Supreme Court rules disappointingly on "bong hits"
The Supreme Court ruled 5-4 against a high school student last week in Frederick v. Morse, the first major case involving students' First Amendment rights since 1988. However, the Court did not reinforce the famous Tinker precedent that students do not shed their constitutional rights to freedom of speech or expression at the schoolhouse gate as it should have, choosing instead to create a whole new rule on the First Amendment that allows censorship of student speech advocating illegal drugs.
Frederick sued, holding that Morse violated his First Amendment rights, and the United States Court of Appeals for the Ninth Circuit agreed. However, the Supreme Court reversed that decision, concurring with Morse's claim that Frederick's banner advocated illegal marijuana use and held that schools have the right "to restrict student expression that they reasonably regard as promoting illegal drug use," as Chief Justice John Roberts Jr. wrote in the majority opinion.
The entire case revolves around the banner, but what exactly does the message "BONG HiTS 4 JESUS" convey? A bong is another name for a water pipe, commonly used to smoke marijuana, as well as other substances. From this definition, Morse interpreted the banner as advocating illicit drug use, but Frederick himself admitted that the message was nonsense – something he'd seen on a snowboard sticker. As Justices John Paul Stevens, David Souter, and Ruth Bader Ginsburg wrote in their dissenting opinion, "'BONG HiTS 4 JESUS' can most reasonably be interpreted as" promoting illegal drug use," but "that conclusion practically refutes itself. This is a nonsense message, not advocacy."
But the specifics of the case are not as important as the precedent that this case sets. The Supreme Court has created a special First Amendment rule that allows censorship of drug-related student speech.
Although this ruling is limited only to restricting speech advocating drug use, it could be easily seen as grounds for more restrictions of student speech. As Justice Stephen Breyer wrote in his own dissenting opinion, "Illegal drugs, after all, are not the only illegal substances…To say that illegal drug use is harmful to students, while surely true, does not itself constitute a satisfying explanation because there are many similar harms."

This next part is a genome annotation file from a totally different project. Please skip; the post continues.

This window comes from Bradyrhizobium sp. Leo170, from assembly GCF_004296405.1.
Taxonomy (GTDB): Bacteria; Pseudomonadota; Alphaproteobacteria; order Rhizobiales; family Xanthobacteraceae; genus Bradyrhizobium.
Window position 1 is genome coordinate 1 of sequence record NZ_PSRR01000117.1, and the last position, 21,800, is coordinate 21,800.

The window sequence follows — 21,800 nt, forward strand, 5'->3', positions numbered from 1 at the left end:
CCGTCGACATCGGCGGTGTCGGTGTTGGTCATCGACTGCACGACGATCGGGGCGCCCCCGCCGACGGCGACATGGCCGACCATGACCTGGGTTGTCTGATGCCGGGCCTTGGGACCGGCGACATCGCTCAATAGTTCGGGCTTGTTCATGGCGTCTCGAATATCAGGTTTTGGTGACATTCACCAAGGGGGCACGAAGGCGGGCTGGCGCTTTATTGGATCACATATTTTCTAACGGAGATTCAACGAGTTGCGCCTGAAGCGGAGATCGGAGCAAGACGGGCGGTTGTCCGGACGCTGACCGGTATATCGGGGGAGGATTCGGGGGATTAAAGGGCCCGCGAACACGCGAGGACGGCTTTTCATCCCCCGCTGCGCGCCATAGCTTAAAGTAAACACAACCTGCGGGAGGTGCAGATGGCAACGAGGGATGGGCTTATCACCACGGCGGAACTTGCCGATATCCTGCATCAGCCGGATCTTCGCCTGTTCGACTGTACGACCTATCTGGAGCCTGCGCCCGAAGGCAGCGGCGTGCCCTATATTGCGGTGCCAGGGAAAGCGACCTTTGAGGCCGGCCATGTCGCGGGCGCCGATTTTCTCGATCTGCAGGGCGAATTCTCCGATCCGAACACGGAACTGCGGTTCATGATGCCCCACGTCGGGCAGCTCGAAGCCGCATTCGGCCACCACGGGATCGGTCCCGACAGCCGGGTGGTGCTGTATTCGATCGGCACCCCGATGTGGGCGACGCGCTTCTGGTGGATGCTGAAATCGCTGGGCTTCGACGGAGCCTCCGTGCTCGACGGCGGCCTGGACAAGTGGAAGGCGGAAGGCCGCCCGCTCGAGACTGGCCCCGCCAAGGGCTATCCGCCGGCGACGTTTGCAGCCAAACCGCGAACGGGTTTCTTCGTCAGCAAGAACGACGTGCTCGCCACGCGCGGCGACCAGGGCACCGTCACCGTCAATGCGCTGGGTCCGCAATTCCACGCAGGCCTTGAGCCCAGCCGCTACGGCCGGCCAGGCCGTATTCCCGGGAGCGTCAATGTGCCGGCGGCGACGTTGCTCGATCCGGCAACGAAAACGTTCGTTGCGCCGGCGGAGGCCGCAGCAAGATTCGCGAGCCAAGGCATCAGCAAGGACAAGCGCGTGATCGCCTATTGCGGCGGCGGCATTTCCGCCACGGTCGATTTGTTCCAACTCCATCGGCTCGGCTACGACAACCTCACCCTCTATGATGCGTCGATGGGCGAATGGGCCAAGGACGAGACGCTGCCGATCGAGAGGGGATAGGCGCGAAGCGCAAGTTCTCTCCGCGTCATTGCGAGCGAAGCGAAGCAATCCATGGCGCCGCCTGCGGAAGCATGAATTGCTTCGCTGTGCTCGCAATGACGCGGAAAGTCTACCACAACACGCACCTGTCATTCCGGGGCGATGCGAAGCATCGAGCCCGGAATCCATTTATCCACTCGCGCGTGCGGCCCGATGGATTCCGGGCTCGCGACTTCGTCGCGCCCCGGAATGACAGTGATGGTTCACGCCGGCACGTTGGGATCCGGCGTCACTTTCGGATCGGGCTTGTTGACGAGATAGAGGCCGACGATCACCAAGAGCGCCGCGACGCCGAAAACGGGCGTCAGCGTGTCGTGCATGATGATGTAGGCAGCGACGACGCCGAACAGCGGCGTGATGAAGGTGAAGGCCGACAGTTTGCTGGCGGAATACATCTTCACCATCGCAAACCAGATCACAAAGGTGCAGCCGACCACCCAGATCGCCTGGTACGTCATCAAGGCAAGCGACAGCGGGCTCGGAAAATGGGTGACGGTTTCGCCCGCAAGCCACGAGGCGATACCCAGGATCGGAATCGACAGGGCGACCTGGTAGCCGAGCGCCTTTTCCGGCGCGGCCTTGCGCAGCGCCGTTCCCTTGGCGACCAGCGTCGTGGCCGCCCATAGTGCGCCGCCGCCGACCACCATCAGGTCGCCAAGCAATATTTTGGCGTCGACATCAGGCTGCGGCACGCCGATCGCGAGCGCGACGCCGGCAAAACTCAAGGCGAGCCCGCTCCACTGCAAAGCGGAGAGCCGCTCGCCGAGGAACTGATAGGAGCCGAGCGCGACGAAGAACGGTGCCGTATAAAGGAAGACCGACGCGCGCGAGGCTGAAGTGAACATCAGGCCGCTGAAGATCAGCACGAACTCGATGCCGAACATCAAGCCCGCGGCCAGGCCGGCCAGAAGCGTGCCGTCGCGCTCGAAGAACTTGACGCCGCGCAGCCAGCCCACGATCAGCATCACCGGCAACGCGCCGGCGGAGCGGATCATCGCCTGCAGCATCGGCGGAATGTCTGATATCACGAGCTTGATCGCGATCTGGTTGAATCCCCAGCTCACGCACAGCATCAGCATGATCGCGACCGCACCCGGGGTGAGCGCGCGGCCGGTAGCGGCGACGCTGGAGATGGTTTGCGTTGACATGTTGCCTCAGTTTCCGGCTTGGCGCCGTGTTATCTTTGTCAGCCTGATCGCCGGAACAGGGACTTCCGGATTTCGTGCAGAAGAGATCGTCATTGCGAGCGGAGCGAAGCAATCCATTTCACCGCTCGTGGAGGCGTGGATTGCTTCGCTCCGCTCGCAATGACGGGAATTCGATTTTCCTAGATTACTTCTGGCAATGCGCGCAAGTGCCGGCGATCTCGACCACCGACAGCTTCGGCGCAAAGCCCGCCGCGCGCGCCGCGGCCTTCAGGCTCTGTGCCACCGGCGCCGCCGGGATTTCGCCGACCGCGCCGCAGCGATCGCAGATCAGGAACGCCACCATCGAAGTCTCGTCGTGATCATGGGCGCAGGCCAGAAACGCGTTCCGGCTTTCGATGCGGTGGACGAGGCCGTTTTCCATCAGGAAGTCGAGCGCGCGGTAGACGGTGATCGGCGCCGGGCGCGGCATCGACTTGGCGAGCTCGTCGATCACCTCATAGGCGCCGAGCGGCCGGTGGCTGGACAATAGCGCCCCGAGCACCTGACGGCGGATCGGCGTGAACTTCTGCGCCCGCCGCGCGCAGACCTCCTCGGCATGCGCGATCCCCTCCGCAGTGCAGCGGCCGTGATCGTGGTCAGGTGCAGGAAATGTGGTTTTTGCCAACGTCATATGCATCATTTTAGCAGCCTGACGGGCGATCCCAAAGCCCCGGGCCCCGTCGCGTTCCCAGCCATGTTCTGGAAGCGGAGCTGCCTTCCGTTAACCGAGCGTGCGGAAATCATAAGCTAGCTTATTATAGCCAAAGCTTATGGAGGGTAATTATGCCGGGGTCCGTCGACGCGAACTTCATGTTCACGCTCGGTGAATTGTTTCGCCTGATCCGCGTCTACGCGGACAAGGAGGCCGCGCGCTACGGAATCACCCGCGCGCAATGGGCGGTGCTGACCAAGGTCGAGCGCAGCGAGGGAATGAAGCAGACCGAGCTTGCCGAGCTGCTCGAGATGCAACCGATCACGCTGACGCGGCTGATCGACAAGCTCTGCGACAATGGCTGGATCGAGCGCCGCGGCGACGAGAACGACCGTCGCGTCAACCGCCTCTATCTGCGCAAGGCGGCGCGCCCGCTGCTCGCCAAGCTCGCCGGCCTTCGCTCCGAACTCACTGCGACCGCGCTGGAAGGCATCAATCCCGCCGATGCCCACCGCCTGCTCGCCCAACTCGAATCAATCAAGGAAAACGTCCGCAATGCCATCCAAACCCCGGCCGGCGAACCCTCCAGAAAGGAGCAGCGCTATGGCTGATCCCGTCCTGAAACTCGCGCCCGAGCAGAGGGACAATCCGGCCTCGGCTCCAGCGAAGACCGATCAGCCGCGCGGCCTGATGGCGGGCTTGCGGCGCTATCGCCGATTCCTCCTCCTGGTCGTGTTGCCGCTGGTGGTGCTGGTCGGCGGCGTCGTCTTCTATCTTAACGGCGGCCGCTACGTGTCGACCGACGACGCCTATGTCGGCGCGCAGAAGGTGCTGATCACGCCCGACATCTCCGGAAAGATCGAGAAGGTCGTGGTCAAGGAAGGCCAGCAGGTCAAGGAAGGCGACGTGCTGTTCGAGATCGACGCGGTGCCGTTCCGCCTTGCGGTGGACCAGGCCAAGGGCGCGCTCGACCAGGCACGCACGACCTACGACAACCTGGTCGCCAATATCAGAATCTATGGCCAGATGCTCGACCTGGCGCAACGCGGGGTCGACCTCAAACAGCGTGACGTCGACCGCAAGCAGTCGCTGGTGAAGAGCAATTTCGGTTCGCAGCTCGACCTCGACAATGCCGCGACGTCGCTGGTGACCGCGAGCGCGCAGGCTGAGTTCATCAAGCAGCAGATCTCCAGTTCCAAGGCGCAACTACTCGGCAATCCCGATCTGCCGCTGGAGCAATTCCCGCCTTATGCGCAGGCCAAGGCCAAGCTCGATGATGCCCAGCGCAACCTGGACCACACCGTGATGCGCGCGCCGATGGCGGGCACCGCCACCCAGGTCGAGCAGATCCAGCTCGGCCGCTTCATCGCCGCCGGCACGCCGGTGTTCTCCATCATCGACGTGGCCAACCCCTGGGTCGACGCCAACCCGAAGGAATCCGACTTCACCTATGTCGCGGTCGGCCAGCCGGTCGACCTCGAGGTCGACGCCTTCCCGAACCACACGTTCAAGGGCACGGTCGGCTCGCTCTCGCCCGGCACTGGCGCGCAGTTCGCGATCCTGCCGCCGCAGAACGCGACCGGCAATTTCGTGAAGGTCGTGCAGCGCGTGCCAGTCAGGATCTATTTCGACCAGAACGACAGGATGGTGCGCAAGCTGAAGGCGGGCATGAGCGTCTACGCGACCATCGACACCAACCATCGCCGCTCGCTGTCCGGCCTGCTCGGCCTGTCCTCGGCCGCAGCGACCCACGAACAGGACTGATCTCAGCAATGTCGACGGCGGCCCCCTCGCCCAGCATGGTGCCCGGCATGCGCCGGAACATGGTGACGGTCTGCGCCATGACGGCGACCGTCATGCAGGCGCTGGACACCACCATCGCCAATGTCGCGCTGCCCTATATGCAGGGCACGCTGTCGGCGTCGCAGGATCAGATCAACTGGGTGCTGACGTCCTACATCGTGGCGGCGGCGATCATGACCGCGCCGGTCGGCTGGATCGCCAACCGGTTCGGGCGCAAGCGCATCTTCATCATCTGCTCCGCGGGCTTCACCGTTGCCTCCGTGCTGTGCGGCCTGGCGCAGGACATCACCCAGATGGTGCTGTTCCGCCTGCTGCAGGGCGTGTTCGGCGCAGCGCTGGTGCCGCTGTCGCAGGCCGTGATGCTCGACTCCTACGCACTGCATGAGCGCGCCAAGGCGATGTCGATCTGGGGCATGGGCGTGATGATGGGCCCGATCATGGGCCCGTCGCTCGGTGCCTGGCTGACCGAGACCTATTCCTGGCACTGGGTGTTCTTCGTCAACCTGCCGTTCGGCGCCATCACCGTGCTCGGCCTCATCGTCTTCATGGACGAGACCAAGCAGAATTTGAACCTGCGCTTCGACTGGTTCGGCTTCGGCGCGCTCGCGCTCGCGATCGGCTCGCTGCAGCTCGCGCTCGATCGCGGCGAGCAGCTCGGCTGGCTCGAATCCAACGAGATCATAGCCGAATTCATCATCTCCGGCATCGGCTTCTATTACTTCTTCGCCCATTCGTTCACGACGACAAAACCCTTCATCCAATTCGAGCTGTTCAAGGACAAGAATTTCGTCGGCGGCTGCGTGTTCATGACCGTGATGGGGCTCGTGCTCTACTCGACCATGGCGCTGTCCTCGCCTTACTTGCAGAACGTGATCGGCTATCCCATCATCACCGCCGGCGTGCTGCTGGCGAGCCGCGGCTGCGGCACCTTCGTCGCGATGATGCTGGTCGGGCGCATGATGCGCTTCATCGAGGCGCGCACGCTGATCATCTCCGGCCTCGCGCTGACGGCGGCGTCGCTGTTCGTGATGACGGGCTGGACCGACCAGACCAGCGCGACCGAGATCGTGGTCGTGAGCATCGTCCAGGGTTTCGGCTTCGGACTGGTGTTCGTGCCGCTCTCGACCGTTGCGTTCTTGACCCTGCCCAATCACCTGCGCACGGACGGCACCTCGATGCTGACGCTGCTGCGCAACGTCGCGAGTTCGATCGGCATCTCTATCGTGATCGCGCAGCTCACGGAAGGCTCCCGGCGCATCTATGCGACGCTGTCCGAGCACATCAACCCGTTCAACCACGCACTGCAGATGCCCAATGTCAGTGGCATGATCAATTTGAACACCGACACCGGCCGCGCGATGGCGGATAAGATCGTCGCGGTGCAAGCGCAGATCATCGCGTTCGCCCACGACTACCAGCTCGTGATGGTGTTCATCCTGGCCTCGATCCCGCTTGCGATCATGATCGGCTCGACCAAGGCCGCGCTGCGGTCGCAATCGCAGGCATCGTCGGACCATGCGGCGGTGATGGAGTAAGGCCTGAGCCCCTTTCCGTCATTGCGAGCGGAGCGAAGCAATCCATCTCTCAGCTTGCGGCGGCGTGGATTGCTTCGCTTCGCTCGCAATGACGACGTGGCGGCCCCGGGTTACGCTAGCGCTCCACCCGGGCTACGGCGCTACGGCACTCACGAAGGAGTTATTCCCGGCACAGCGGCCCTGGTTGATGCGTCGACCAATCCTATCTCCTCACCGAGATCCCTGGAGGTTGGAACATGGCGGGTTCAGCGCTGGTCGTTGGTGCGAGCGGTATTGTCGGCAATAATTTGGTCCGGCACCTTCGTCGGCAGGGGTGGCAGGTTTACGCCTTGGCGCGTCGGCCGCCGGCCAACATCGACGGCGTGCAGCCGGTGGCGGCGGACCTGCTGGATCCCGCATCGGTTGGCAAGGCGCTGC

According to case precedents involving the First Amendment, student speech may be regulated or censored if it is lewd, vulgar or disruptive. Frederick's banner does not fall under any of these adjectives. His banner did not cause a disruption or even a stir on campus. With its nonsensical message, it cannot be interpreted as lewd or vulgar – the banner did not advocate illegal drug use. Thus it should stand that Morse had no solid justification in confiscating Frederick's banner or suspending.
But really, what counts as advocating illegal drugs? If even Frederick's ridiculous reference to marijuana can justify censorship, then high school students everywhere should just shut their mouths about drugs at school in case an observing administrator decides to censor and punish them for promoting drugs. This new rule regarding free speech will be damaging to campus discussions and result in unnecessary suppression of students' free expression.
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